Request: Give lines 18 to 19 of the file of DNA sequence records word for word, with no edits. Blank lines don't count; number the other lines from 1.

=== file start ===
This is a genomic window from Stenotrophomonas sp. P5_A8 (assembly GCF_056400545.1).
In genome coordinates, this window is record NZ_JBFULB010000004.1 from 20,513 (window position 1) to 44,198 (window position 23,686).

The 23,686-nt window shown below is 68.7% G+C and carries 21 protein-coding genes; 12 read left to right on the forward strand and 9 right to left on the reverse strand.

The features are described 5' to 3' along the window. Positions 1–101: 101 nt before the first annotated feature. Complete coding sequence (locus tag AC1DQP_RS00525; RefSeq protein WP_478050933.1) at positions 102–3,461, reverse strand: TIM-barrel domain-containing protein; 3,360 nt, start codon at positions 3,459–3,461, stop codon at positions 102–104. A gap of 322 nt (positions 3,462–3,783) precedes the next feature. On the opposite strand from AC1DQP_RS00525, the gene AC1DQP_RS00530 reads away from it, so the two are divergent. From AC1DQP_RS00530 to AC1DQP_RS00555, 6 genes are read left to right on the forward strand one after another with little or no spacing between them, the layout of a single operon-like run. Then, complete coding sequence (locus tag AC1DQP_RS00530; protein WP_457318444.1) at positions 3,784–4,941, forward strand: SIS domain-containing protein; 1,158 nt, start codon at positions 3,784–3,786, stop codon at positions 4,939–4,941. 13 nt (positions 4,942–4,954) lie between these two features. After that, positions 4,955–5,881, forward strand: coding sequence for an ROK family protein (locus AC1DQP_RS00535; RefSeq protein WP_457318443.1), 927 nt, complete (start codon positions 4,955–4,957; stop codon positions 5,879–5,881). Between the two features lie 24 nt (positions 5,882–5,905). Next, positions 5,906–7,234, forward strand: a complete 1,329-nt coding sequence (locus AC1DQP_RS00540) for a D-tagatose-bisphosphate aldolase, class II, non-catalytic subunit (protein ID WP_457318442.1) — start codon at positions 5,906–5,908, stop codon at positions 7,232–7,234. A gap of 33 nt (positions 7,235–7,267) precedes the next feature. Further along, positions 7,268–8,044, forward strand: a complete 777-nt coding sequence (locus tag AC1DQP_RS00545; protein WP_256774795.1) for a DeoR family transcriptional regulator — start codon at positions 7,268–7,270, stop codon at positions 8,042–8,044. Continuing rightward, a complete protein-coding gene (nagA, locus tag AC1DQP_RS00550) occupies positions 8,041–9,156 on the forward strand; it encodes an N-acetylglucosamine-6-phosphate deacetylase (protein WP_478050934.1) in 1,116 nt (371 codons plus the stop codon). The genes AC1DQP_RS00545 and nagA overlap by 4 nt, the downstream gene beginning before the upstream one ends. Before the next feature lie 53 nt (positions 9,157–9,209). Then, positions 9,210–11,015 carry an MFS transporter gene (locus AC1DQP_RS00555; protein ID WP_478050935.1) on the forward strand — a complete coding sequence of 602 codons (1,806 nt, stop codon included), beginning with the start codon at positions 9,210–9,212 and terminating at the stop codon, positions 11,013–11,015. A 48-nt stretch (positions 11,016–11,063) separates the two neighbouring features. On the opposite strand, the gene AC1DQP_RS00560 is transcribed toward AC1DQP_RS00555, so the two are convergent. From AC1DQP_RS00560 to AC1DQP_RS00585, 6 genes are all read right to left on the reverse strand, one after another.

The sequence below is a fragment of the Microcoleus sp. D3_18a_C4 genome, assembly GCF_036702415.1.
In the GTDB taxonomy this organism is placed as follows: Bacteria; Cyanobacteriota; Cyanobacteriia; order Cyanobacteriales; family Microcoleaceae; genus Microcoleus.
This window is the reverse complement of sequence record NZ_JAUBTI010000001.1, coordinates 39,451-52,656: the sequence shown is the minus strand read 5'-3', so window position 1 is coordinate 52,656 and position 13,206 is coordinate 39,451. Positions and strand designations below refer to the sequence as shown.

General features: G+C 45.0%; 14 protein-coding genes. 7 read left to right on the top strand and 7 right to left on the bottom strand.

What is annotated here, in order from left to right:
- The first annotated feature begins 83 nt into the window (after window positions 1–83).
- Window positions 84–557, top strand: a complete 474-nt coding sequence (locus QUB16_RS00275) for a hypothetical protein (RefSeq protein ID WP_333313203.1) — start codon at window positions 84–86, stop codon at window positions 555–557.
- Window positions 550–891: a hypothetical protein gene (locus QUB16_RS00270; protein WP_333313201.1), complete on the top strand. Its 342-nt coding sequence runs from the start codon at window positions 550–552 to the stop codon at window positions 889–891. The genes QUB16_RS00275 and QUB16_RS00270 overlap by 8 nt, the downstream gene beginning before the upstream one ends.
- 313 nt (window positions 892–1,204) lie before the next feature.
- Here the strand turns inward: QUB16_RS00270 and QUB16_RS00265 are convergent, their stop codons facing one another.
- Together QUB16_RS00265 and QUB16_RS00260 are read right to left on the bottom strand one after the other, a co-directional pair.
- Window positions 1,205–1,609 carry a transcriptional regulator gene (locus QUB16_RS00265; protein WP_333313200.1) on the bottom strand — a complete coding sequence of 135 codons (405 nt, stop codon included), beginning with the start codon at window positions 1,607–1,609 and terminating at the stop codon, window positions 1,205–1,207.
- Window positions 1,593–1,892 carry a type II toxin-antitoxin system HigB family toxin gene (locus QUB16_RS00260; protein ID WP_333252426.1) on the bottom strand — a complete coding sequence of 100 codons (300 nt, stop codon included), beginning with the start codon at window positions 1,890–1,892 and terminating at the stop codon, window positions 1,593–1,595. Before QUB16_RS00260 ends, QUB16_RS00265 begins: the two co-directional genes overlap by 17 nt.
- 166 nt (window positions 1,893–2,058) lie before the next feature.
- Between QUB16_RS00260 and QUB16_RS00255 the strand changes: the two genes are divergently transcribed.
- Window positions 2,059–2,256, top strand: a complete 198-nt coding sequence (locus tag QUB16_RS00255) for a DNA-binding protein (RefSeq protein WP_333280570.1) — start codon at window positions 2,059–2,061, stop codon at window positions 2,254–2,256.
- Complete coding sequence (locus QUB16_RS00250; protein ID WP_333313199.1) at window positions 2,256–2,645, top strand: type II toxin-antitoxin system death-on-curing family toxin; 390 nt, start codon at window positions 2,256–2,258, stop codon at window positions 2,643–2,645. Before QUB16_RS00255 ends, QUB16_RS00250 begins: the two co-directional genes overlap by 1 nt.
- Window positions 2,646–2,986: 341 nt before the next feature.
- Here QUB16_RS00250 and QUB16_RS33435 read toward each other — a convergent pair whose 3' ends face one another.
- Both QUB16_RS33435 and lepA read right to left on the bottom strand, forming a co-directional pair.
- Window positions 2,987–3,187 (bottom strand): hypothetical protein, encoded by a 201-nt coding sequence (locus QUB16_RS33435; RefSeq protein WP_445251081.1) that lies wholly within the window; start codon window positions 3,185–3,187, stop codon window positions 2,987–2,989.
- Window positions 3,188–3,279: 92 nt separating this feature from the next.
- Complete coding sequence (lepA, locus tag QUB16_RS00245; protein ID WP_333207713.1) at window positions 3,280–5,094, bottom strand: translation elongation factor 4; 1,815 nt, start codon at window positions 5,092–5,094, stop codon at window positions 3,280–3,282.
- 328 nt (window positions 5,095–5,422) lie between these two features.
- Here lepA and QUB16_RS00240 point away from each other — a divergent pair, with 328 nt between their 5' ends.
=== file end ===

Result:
- 166 nt (window positions 1,893–2,058) lie before the next feature.
- Between QUB16_RS00260 and QUB16_RS00255 the strand changes: the two genes are divergently transcribed.